If you did a standard installation of SUSE 10.1 (either KDE or GNOME) you should have all of these dependencies on your system already, so you should be good to go. Whenever I install SUSE I do a complete install of KDE plus GNOME, plus the KDE and GNOME development tools, the kernel development suite, and Java. That pretty much covers everything.
From a command-line, issue the following in sequence:
(The last command is only necessary if you want the tray update and notifier program installed. SUSE 10.1 has its own notifier program in the system tray already, Zen-Updater, and youâ€™ll want to turn that off if you use ksmarttray.)
Once youâ€™ve got the packages installed, issue the following commands to update your system:
# sudo smart update
# sudo smart upgrade
The first command updates the local repository information from the Internet, and the second performs the actual download and updates of the software.
# sudo smart install packagename
Installs a specific software package if you know its name. For instance, sudo smart install python installs Python. Converselyâ€¦
# sudo smart remove packagename
â€¦ removes that package from your system.
To use the Smart GUI application, you can issue aâ€¦
# sudo smart â€“gui
â€¦ or choose â€œSmart Package Managerâ€ from the KDE or GNOME menus under â€œSystem& gt; Configurationâ€
The GUI allows you to search for software components by name or type, and allows you to flag multiple packages for installing at once.
Like the libzypp software update support, The Xgl 3D desktop is also bleeding edge in SUSE 10.1. However, since its somewhat rough behind the edges and is beta quality, Novell actually had the sense not to turn it on out of the box. I actually have to give them credit for this, because unlike some other large software companies which have operating systems under development, 3D gee-whiz enhanced desktops should be optional, not a requirement for the end-user.
If you want to take the plunge into Xgl, youâ€™ll first need a graphics card that supports 3D accelerated graphics. Currently, only cards from ATI, nVidia and Intel are known to work well, and as of this writing, only a subset of those have been actually qualified. If youâ€™ve got a fairly recent card, thereâ€™s a very good possibility it will work, so you shouldnâ€™t fret, but if it doesnâ€™t work at all with Xgl, donâ€™t be too sad either. You can install the Xgl software and test it out without any ill effects.
First, using SMART, youâ€™ll want to install the dependencies:
The next thing to do is back up your X Window System configuration file:
# cp /etc/X11/xorg.conf /root/xorg.backup
Youâ€™ll also want to make sure you have the Linux kernel sources installed â€” just in case the proprietary driver installer program doesnâ€™t have a pre-built kernel module and needs to rebuild the module. You can install the kernel source with:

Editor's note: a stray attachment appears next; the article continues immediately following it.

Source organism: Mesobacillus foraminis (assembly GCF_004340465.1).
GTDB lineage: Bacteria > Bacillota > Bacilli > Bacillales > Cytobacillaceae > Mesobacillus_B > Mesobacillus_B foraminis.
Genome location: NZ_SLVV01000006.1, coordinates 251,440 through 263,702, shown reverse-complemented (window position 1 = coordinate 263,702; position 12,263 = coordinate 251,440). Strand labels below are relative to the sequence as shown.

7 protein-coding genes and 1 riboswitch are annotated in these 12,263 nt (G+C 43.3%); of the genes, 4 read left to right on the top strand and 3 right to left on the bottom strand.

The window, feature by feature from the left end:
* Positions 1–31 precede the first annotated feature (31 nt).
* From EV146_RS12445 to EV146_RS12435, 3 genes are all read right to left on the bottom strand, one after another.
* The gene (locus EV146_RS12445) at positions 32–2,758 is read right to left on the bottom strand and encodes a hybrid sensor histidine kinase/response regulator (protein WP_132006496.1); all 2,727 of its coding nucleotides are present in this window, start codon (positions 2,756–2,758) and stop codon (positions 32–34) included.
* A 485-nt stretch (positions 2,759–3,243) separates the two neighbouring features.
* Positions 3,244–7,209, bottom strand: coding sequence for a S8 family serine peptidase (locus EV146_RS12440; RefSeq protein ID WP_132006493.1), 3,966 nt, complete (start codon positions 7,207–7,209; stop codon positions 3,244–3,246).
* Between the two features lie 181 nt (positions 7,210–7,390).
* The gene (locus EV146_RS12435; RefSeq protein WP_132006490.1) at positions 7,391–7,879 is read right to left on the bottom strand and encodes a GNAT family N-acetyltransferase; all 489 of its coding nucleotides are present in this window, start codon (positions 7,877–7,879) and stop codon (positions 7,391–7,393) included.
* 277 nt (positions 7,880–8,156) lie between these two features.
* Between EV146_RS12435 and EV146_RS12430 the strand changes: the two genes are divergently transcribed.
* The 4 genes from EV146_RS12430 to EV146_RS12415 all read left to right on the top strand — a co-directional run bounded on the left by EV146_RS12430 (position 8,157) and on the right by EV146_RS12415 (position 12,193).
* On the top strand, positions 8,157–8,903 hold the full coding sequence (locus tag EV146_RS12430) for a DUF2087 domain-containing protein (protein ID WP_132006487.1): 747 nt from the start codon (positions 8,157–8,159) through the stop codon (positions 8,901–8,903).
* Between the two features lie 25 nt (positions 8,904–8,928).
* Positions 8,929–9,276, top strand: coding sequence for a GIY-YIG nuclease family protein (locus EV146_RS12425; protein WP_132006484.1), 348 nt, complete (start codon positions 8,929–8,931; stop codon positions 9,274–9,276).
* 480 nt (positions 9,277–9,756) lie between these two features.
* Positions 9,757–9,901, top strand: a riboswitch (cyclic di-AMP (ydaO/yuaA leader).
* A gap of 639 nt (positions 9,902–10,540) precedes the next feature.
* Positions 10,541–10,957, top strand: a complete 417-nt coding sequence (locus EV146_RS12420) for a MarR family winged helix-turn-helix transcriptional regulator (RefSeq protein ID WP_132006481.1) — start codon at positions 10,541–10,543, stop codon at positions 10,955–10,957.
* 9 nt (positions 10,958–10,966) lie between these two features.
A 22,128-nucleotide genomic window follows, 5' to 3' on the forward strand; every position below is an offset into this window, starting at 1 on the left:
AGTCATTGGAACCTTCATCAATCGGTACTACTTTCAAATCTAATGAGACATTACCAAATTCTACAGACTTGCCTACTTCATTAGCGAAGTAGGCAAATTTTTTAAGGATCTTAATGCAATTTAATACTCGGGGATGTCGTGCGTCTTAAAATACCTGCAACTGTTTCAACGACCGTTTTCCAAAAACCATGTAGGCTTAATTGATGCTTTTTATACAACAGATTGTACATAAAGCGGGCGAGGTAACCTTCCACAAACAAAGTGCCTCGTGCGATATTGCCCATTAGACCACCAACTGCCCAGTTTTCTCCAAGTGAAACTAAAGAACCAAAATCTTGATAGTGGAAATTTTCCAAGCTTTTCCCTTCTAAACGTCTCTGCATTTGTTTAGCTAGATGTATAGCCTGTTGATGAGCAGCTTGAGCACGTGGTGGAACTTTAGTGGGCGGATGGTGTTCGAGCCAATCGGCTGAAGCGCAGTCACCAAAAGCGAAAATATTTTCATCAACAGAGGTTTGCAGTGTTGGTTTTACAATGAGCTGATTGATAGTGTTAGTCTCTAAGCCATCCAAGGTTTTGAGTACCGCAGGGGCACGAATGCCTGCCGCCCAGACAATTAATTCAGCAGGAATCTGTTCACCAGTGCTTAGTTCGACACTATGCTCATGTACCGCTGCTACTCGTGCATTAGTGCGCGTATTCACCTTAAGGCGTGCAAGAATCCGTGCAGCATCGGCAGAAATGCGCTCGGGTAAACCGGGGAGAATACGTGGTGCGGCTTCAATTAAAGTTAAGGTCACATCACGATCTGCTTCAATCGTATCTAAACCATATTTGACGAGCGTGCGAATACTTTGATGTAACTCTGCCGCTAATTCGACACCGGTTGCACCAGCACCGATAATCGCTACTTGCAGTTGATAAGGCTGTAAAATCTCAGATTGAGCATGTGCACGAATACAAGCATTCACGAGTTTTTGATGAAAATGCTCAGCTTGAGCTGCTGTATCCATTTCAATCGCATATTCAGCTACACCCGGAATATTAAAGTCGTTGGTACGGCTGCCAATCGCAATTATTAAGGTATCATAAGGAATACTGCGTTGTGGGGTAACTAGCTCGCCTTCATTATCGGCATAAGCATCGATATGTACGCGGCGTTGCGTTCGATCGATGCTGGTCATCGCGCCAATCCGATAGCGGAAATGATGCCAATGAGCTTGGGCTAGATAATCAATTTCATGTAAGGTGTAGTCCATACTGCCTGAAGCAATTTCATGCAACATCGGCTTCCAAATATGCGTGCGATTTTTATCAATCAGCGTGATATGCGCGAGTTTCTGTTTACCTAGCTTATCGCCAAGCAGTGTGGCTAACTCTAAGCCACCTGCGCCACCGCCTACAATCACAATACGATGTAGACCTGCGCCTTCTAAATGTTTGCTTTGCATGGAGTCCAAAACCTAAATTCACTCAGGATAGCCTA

# sudo smart install kernel-dev
Next, youâ€™ll want to download the proprietary 3D graphics driver for your card, such as the ATI driver installer for Linux or the equivalent nVidia installer, and follow the instructions. The ATI (http://www.ati.com) and nVidia (http://www.nvidia.com) Web sites both have dedicated Linux driver download areas with comprehensive documentation on how to install the drivers.
After installing the ATI drivers, youÃll need to run the commandâ€¦
# sudo aticonfig â€“default
â€¦ to enable the proprietary fglrx kernel module. On nVidia systems, youÃll want to edit the /etc/X11/xorg.conf file manually with your favorite text editor (such as kwrite or gedit) and change the reference in the” Driver” section from nv (the built-in X11 driver) to nvidia.
Next, youÃll want to hit Control-Alt-Backspace to kill and restart the X11 server. If you get your desktop login prompt instead of a terminal login screen, youÃre good to go with the new graphics drivers.
On some systems, you might actually need to perform a true shutdown and reboot the system for the X11 system to come back. If X11 doesnÃt start up or if it crashes, youÃll want to log in using the terminal screen as root and run cp /root/xorg.backup /etc/X11/xorg.conf to go back to the drawing board.
Youâ€™re not out of the woods yet. Log back into the desktop, fire up a terminal prompt, and issue the following command:
# sudo gnome-xgl-settings
The Desktop Effects tool will tell you whether your card is supported, whether your card is not on the list but may work, will” sort of” work due to buggy drivers, or whether your card will not work, period. You should be able to enable 3D acceleration here. Then save and restart the X11 system again with Control-Alt-Backspace and log into GNOME with the Xgl stuff turned on. The Desktop Effects Tool settings can also be accessed within the GNOME Control Center, allowiing you to tweak the special effects and desktop behavior to your preference.
If you try to enable Xgl, but the login screen doesnÃt come back up successfully for some reason, you can use the command gnome-xgl-switch â€“â€“disable-xgl as root to disable Xgl from the command-line. (You will probably also need to do rcxdm restart to restart X and the login screen.)